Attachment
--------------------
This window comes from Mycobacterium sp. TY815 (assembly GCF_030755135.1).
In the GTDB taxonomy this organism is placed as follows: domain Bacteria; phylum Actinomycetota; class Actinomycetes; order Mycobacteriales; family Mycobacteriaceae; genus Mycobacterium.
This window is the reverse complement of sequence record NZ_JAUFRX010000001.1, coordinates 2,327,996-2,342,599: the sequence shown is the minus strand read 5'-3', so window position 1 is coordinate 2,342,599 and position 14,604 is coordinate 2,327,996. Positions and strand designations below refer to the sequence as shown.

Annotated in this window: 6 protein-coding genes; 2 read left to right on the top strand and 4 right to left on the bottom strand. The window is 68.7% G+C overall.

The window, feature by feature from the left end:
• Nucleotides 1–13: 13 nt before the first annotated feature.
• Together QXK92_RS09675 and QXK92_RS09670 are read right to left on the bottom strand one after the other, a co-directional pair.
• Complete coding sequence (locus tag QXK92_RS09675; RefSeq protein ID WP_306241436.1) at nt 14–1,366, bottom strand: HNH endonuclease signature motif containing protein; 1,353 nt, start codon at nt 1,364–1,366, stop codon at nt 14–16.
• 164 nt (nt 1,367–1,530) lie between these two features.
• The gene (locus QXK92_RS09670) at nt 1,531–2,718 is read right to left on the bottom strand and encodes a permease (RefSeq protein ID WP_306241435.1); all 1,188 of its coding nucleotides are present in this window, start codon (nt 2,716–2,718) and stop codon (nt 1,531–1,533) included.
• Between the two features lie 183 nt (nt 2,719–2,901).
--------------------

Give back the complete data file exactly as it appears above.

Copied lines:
This window comes from Mycobacterium sp. TY815 (assembly GCF_030755135.1).
In the GTDB taxonomy this organism is placed as follows: domain Bacteria; phylum Actinomycetota; class Actinomycetes; order Mycobacteriales; family Mycobacteriaceae; genus Mycobacterium.
This window is the reverse complement of sequence record NZ_JAUFRX010000001.1, coordinates 2,327,996-2,342,599: the sequence shown is the minus strand read 5'-3', so window position 1 is coordinate 2,342,599 and position 14,604 is coordinate 2,327,996. Positions and strand designations below refer to the sequence as shown.

Annotated in this window: 6 protein-coding genes; 2 read left to right on the top strand and 4 right to left on the bottom strand. The window is 68.7% G+C overall.

The window, feature by feature from the left end:
• Nucleotides 1–13: 13 nt before the first annotated feature.
• Together QXK92_RS09675 and QXK92_RS09670 are read right to left on the bottom strand one after the other, a co-directional pair.
• Complete coding sequence (locus tag QXK92_RS09675; RefSeq protein ID WP_306241436.1) at nt 14–1,366, bottom strand: HNH endonuclease signature motif containing protein; 1,353 nt, start codon at nt 1,364–1,366, stop codon at nt 14–16.
• 164 nt (nt 1,367–1,530) lie between these two features.
• The gene (locus QXK92_RS09670) at nt 1,531–2,718 is read right to left on the bottom strand and encodes a permease (RefSeq protein ID WP_306241435.1); all 1,188 of its coding nucleotides are present in this window, start codon (nt 2,716–2,718) and stop codon (nt 1,531–1,533) included.
• Between the two features lie 183 nt (nt 2,719–2,901).